It’s filing extension crunch time, but people rushing to get their tax return filed should be cautious when choosing a tax preparer. Anyone can be a paid tax return preparer if they have an IRS preparer tax identification number. However, tax pros have different levels of skill, education, and expertise.
A taxpayer’s needs will determine which kind of preparer is best for them. Most tax return preparers provide outstanding and professional tax services. However, each year, some taxpayers get burned by tax preparers who are unreliable or unethical. The bottom line is that taxpayers are responsible for the info on their return, regardless of who prepared it.
To choose a tax preparer who will meet their needs, taxpayers should:
- Check the IRS Directory of Federal Tax Return Preparers. This searchable and sortable public directory helps taxpayers find a tax return preparer with specific qualifications.
- Check the preparer’s history with the Better Business Bureau. Taxpayers should check for any disciplinary actions for credentialed tax return preparers. For CPAs, taxpayers should check with the State Board of Accountancy. For attorneys, they should check with the State Bar Association. For enrolled agents, they can verify the agent’s status on IRS.gov.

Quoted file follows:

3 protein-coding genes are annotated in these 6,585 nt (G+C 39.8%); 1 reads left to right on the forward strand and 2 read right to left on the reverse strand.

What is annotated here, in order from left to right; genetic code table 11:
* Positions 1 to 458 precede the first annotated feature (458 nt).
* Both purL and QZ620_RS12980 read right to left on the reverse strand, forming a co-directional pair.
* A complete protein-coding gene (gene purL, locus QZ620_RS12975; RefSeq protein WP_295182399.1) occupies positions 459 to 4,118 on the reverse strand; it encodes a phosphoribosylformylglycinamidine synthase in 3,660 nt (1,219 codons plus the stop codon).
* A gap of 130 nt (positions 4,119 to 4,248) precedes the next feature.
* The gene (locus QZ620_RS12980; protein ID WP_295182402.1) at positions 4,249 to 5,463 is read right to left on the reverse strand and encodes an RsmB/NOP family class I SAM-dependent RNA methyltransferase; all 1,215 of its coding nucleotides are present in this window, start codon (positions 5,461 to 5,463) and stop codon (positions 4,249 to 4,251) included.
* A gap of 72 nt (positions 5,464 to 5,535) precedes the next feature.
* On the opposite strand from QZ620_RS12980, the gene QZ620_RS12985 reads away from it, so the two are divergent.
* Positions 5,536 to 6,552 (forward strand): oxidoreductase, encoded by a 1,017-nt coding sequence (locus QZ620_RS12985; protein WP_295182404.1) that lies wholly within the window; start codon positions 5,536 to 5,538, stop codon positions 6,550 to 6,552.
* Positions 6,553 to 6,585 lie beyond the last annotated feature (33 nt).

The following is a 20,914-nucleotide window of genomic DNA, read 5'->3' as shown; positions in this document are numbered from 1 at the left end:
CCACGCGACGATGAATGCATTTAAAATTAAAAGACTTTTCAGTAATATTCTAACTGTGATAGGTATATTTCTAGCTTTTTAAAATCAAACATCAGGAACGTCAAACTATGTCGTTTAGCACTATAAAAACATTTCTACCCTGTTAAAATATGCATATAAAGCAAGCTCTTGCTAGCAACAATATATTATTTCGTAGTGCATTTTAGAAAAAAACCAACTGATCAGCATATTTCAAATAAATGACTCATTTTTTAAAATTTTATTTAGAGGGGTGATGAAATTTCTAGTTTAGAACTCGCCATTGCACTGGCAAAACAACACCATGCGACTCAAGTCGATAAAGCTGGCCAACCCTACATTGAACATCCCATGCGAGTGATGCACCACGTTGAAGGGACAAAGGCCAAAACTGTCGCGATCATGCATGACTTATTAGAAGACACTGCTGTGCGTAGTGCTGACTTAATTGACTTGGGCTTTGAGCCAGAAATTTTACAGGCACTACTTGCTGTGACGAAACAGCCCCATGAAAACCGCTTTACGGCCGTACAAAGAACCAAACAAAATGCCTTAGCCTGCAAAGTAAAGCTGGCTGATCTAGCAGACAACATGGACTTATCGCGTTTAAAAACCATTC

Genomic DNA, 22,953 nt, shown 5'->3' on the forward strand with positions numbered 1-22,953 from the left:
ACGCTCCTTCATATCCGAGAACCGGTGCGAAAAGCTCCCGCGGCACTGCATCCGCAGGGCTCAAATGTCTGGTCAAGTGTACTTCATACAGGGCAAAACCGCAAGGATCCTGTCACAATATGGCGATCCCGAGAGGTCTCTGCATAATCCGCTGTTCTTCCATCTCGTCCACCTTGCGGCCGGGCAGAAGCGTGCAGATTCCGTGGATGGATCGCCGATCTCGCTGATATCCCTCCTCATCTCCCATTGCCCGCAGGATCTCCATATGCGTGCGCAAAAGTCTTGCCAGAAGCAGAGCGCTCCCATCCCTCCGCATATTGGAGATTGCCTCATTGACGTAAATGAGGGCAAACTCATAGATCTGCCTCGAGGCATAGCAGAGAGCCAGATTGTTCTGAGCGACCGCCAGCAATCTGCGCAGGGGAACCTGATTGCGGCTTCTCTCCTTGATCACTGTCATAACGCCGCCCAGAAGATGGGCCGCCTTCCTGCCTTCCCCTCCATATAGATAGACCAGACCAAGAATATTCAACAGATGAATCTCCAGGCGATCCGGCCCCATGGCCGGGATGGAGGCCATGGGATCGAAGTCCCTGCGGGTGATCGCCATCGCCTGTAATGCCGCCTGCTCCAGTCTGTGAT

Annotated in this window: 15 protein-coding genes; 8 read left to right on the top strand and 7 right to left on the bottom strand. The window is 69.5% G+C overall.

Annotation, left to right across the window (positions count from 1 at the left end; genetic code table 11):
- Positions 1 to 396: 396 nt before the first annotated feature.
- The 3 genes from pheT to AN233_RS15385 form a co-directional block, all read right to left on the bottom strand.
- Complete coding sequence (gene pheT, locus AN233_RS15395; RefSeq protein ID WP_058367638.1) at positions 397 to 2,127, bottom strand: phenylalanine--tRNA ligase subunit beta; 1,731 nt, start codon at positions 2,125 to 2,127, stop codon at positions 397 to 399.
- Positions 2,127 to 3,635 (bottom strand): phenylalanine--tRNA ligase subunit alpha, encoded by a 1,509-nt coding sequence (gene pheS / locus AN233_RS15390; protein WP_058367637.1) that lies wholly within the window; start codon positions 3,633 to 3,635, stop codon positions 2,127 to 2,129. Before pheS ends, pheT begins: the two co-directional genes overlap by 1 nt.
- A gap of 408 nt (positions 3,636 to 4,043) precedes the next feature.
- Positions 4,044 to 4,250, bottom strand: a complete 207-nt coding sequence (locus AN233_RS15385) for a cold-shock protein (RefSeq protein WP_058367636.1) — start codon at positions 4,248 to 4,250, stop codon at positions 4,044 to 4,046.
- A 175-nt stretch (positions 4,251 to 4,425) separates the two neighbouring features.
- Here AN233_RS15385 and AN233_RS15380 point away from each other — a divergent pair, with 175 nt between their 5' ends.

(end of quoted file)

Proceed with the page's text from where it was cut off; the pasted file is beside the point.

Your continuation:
- Ask about fees. Taxpayers should avoid tax return preparers who base their fees on a percentage of the refund or who offer to deposit all or part of the refund into their own financial accounts. They should be wary of tax return preparers who claim they can get larger refunds than their competitors.
- Ask if the preparer plans to use e-file. Taxpayers should make sure their preparer offers to electronically file their tax return using e-file.
- Make sure the preparer is available. Some tax preparers only work on a seasonal basis. Taxpayers should consider whether the tax return preparer will be around after the filing deadline has passed. Taxpayers should do this because they might need the preparer to answer questions about the preparation of the tax return.
- Ensure the preparer signs and includes their preparer tax identification number. Paid tax return preparers must have a PTIN to prepare tax returns. Preparers must also sign returns and include their PTIN.
- Understand the preparer’s credentials. Enrolled agents, CPAs, and attorneys have unlimited practice rights and can represent taxpayers on any tax matter before the IRS. However, tax return preparers who participate in the IRS Annual Filing Season Program have limited practice rights. They must have prepared and signed the tax return and can only represent the taxpayer for Taxpayer Advocate Service and customer service activities, only before any examination of the tax return.